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    • You are right. I failed to specify that I was talking about modern times and not throughout all of history. Thank you for pointing it out.
      As to the points you’re making, I don’t deny that there plenty of factors at play that I don’t get into and you’ve pointed a great one – polarization of the two-party system.
      I was attempting to look at the root of American’s foreign policy since it’s creation. Which I feel that the lack of identity, has been detrimental to the society.
      I’m not anti-American, I’m disappointed in the current direction in which the US is headed. I highly admire the US from the 90s backwards. But I feel the country has lost it’s focus and it’s society is too polarized and had high education gaps that it’ll take a long time before returning to those glory days.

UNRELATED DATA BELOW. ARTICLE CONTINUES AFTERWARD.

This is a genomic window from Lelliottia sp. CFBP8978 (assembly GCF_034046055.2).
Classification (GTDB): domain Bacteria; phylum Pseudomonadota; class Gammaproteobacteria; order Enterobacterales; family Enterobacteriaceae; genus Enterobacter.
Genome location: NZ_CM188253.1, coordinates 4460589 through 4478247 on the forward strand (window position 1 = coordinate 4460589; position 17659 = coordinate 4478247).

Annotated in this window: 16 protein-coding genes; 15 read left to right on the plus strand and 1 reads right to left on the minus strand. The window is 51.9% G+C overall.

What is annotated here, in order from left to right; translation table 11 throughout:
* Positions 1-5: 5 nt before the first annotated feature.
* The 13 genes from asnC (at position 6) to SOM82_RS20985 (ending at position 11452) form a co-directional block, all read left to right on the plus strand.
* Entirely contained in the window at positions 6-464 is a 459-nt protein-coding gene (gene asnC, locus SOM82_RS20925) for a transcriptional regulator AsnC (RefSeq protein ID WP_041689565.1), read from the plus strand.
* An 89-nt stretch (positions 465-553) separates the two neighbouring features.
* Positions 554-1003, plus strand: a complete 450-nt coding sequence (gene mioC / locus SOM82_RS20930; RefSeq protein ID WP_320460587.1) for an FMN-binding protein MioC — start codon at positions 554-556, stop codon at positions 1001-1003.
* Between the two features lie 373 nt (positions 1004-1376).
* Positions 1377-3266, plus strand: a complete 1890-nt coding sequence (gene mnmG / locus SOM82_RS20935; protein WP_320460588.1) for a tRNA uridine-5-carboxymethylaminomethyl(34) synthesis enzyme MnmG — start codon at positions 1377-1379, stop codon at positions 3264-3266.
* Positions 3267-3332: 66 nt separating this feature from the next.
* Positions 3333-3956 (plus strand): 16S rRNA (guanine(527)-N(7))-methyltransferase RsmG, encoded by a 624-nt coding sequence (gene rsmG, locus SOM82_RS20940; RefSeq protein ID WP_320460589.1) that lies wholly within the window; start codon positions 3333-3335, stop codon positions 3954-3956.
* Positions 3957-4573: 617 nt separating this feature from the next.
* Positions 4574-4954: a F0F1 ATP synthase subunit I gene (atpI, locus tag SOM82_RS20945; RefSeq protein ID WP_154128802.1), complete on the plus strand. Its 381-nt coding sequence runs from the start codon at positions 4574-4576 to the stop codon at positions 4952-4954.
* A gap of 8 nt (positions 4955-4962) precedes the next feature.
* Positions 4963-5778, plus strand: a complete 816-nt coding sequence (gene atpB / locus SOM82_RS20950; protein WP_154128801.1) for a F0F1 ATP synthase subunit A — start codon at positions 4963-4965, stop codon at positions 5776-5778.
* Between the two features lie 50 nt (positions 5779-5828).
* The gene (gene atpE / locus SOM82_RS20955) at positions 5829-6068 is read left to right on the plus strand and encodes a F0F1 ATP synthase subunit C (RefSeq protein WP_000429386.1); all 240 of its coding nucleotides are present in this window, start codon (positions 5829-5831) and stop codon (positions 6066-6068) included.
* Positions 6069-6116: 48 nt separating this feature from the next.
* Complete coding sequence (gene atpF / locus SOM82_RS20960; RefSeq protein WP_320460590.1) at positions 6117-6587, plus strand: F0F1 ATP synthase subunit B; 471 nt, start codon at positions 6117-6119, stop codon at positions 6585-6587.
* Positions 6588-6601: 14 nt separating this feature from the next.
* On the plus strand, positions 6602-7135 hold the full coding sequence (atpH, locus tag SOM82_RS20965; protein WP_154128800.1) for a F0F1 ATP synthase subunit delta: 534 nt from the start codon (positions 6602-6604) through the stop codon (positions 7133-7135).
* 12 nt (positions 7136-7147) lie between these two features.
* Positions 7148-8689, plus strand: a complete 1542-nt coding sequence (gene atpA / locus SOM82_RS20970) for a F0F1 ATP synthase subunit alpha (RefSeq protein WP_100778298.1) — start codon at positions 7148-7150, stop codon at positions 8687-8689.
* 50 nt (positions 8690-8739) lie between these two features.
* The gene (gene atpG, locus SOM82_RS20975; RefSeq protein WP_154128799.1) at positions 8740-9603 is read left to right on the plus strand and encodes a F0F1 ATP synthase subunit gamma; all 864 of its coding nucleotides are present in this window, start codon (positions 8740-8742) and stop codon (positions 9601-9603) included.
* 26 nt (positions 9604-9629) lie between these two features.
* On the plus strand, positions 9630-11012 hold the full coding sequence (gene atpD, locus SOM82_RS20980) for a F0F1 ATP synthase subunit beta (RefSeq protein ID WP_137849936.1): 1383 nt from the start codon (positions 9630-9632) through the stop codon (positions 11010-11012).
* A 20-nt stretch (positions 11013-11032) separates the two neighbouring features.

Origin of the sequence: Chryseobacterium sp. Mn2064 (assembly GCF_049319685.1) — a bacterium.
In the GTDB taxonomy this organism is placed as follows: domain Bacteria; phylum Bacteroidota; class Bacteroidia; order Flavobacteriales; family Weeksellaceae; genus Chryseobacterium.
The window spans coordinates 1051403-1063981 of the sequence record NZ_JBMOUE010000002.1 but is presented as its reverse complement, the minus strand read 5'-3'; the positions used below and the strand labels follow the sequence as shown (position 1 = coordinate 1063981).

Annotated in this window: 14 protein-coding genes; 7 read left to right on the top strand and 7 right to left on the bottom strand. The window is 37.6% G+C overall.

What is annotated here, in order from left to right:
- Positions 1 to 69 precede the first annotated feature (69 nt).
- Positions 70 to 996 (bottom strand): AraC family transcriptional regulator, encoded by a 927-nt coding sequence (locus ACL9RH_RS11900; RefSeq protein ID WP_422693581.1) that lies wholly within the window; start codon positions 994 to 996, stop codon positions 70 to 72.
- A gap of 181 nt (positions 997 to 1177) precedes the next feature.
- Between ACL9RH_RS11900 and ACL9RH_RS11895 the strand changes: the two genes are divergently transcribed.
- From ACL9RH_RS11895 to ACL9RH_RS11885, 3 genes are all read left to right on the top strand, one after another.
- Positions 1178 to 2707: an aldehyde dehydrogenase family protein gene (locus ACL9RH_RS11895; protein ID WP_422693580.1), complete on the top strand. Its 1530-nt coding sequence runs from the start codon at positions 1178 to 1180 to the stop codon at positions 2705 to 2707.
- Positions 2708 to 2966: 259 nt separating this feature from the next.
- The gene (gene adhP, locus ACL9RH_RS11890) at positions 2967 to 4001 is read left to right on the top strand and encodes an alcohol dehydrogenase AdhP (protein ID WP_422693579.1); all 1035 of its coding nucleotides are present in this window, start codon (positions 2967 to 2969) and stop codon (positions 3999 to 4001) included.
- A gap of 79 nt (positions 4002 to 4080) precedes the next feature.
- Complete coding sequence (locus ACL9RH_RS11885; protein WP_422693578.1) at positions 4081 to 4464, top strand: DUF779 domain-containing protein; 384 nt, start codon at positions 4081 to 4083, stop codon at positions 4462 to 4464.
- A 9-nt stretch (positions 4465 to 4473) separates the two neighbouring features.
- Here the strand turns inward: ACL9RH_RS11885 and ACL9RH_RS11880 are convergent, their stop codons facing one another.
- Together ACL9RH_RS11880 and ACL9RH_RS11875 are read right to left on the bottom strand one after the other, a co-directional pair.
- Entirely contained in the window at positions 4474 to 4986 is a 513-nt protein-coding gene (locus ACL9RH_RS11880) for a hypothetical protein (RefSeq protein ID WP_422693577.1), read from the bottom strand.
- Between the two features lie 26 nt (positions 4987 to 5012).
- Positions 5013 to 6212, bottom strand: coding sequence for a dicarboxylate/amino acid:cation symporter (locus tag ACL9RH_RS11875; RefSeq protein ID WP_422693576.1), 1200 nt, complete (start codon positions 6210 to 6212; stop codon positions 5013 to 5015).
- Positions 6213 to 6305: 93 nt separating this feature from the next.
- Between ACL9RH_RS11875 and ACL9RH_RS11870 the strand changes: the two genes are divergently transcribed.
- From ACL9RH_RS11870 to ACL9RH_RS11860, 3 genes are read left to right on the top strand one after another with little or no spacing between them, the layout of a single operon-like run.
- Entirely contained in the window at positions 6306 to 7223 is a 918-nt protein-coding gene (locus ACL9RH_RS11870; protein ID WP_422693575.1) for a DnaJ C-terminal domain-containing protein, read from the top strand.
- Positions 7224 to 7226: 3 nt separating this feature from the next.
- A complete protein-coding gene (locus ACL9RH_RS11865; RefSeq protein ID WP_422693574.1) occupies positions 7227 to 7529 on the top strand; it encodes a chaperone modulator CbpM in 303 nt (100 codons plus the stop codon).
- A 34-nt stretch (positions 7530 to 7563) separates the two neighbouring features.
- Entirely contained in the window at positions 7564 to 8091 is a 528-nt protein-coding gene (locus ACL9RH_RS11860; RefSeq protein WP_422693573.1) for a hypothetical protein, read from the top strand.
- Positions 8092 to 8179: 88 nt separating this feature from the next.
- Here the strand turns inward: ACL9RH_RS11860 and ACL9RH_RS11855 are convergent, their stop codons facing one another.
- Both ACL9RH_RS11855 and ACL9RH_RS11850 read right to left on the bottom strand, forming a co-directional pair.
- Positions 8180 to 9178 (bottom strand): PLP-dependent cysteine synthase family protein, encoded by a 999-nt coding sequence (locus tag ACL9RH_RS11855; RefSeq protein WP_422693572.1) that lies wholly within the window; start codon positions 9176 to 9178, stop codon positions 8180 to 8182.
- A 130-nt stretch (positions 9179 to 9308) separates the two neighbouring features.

Thanks for the comment

      I recommend listening to this lecture I stumbled the other day: http://www.wbez.org/story/news/politics/american-revolutionary-tradition-or-why-america-wants-spread-democracy-around-wo

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      • I agree with you on the education gap, but I disagree with most people on the solution. I honestly feel we need to eliminate the federal DOE, and return control to the states, who are the best able to handle the varied needs and wants of their local populace and economy.